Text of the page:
New Caledonia is a global biodiversity hotspot, which is the smallest single biodiversity hotspot in the world. It is home to extremely rich terrestrial and marine biodiversity, and has one of the highest observed rates of endemism in the world for terrestrial flora.

New Caledonia’s remarkable plant diversity consists of 3,261 species of indigenous flora (74% strictly endemic), which is nearly as many as on the whole of continental Europe (3,500 species).The territory also hosts 106 species of endemic reptiles, 6 species of endemic bats and 4,500 species of invertebrates (90% endemic). The birdlife of New Caledonia includes 23 species of endemic birds.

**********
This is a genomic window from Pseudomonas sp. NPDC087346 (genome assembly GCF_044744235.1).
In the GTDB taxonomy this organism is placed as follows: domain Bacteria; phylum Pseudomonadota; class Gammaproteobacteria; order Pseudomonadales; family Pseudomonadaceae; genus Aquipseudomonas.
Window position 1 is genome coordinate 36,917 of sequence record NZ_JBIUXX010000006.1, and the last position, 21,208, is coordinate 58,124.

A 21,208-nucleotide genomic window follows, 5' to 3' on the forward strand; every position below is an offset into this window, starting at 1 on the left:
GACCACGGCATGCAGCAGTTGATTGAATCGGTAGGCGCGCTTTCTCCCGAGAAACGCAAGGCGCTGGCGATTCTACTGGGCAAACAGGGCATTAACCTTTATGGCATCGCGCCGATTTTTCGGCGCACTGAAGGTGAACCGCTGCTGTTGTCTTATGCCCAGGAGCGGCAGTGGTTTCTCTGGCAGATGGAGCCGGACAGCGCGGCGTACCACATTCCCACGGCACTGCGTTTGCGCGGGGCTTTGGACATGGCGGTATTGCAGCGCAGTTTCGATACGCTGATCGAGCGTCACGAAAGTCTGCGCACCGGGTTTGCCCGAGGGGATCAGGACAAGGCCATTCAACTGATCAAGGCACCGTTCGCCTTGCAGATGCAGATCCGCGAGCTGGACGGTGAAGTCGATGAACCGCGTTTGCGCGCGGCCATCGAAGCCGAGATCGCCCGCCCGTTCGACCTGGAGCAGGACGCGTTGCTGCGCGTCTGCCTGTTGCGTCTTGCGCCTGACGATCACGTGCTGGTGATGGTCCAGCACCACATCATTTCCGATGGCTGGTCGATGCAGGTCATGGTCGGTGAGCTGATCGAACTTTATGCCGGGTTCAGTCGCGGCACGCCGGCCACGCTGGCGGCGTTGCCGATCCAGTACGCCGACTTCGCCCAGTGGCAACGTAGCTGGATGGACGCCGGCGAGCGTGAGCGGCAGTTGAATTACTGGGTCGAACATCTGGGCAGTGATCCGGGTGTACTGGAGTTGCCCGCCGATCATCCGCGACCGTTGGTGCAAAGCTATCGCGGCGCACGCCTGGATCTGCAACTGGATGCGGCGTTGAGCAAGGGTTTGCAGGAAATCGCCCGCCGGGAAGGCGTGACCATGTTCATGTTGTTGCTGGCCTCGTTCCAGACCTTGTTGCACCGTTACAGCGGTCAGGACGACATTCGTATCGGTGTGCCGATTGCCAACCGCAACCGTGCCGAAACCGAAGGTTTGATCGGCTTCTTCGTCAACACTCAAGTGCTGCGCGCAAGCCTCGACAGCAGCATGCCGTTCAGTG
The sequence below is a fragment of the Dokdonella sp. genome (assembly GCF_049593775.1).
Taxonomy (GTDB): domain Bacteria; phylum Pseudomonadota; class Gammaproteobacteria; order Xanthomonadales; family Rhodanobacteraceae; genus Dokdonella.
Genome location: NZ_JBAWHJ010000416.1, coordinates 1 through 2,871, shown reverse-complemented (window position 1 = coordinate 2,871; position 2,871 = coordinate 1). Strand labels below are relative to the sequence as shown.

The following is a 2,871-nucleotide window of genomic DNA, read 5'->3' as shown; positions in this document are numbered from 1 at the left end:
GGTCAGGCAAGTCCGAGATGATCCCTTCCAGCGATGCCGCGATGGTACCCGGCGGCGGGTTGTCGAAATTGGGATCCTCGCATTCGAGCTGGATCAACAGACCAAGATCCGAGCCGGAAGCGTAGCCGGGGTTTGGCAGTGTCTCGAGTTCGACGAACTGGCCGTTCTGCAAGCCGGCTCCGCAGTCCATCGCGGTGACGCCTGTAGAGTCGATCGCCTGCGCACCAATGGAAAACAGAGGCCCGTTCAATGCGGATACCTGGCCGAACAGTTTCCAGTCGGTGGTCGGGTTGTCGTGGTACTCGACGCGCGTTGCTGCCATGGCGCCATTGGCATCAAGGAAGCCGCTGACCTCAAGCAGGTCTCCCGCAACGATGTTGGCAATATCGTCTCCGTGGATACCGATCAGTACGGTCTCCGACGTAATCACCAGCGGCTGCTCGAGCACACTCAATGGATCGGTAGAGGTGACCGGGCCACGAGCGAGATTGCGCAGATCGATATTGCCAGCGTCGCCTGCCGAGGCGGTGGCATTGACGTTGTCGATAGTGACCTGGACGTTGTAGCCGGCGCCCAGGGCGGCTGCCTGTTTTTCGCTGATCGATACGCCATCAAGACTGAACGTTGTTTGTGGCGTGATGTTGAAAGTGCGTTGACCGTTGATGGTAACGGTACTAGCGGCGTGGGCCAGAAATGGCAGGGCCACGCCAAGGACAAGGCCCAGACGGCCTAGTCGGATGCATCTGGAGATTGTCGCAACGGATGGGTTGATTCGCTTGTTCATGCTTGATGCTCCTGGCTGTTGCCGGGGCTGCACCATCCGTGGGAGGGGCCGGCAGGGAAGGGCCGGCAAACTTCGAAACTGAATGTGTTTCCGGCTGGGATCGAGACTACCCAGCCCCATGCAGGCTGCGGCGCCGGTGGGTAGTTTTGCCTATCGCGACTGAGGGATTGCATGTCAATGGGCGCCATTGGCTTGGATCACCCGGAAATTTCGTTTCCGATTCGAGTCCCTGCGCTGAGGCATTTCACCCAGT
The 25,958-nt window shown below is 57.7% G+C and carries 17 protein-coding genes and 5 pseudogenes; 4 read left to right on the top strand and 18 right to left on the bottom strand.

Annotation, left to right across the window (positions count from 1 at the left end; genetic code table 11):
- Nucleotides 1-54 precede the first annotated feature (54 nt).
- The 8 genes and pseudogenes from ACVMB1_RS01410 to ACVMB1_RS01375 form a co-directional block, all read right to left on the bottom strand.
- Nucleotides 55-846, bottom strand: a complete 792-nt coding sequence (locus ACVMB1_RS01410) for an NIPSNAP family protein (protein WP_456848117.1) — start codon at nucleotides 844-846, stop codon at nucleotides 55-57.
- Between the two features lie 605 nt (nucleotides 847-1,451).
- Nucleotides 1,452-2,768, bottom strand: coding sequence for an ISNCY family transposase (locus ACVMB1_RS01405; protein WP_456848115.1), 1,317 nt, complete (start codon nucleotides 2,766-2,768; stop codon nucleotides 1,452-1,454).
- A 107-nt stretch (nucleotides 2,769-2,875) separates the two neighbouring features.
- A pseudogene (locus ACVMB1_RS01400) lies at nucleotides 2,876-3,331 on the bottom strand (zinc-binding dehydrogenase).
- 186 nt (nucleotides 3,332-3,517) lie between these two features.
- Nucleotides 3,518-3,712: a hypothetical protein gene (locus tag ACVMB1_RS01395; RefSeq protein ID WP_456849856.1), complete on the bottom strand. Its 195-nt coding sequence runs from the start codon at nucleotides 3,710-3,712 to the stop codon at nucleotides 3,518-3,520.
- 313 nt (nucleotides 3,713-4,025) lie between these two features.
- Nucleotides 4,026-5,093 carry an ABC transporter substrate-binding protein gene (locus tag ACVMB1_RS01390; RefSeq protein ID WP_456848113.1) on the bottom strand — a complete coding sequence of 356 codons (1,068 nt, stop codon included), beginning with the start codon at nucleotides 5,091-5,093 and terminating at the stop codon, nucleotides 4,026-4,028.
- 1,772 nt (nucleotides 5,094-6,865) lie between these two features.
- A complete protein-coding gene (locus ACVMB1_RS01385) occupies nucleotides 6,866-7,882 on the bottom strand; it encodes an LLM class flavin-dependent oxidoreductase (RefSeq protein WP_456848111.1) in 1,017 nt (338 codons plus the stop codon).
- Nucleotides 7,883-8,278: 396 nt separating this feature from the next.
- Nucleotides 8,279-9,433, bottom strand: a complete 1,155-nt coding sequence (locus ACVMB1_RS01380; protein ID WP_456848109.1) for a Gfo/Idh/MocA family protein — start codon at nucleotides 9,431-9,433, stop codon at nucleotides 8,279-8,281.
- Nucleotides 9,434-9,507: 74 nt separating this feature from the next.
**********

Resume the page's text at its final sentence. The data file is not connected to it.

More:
New Caledonia’s barrier reef is 1,600 kilometres long, making it one of the longest barrier reef in the world. The reef surrounds a vast lagoon of some 23,400 km² and contains 14,280 km² of reef. Seagrass beds occupy almost a third of the lagoon. An inventory of the overall marine biodiversity of New Caledonia identified approximately 15,000 species, including 1,950 species of fish, 5,500 species of molluscs, 5,000 crustaceans, 600 sponges and 300 coral. Since 2008, the lagoons of New Caledonia and their reef diversity and associated ecosystems are designated in the UNESCO List of World Natural Heritage sites.

The territory, which is a sanctuary for cetaceans, has a dozen species of marine mammals, including the iconic and endangered Dugong (Dugong dugon). It is also an important nesting site for three species of marine turtle – the Green Turtle (Chelonia mydas), the Hawksbill Turtle (Eretmochelys imbricata), and the Loggerhead Turtle (Caretta caretta).

New Caledonia has 37,500 hectares of protected areas, including 13 marine protected areas. Mangroves cover between 150 and 200 km².

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